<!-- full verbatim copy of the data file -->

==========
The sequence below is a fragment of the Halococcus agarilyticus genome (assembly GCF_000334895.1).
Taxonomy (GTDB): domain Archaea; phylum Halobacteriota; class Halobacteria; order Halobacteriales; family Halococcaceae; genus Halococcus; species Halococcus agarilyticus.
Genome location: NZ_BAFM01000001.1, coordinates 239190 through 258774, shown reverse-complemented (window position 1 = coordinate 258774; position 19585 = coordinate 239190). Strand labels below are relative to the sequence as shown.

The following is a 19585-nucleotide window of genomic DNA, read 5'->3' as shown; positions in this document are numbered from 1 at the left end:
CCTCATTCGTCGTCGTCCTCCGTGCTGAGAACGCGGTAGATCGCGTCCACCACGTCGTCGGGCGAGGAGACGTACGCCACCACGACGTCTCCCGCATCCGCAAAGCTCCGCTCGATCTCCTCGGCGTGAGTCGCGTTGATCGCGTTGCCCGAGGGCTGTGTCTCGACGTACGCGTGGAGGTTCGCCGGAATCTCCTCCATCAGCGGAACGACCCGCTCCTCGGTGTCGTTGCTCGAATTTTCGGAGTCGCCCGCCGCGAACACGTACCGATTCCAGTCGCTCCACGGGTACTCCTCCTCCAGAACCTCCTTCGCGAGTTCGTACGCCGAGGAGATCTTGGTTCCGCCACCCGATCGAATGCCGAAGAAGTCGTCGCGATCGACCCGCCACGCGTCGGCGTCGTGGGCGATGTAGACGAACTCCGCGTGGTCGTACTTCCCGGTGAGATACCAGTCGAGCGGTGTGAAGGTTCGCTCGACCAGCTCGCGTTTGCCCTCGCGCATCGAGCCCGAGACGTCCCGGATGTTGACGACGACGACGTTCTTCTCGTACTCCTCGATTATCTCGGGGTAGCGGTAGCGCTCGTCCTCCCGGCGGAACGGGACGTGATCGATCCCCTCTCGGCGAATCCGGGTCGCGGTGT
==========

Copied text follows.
The sequence below is a fragment of the Halococcus agarilyticus genome (assembly GCF_000334895.1).
Taxonomy (GTDB): domain Archaea; phylum Halobacteriota; class Halobacteria; order Halobacteriales; family Halococcaceae; genus Halococcus; species Halococcus agarilyticus.
Genome location: NZ_BAFM01000001.1, coordinates 239190 through 258774, shown reverse-complemented (window position 1 = coordinate 258774; position 19585 = coordinate 239190). Strand labels below are relative to the sequence as shown.

The following is a 19585-nucleotide window of genomic DNA, read 5'->3' as shown; positions in this document are numbered from 1 at the left end:
CCTCATTCGTCGTCGTCCTCCGTGCTGAGAACGCGGTAGATCGCGTCCACCACGTCGTCGGGCGAGGAGACGTACGCCACCACGACGTCTCCCGCATCCGCAAAGCTCCGCTCGATCTCCTCGGCGTGAGTCGCGTTGATCGCGTTGCCCGAGGGCTGTGTCTCGACGTACGCGTGGAGGTTCGCCGGAATCTCCTCCATCAGCGGAACGACCCGCTCCTCGGTGTCGTTGCTCGAATTTTCGGAGTCGCCCGCCGCGAACACGTACCGATTCCAGTCGCTCCACGGGTACTCCTCCTCCAGAACCTCCTTCGCGAGTTCGTACGCCGAGGAGATCTTGGTTCCGCCACCCGATCGAATGCCGAAGAAGTCGTCGCGATCGACCCGCCACGCGTCGGCGTCGTGGGCGATGTAGACGAACTCCGCGTGGTCGTACTTCCCGGTGAGATACCAGTCGAGCGGTGTGAAGGTTCGCTCGACCAGCTCGCGTTTGCCCTCGCGCATCGAGCCCGAGACGTCCCGGATGTTGACGACGACGACGTTCTTCTCGTACTCCTCGATTATCTCGGGGTAGCGGTAGCGCTCGTCCTCCCGGCGGAACGGGACGTGATCGATCCCCTCTCGGCGAATCCGGGTCGCGGTGT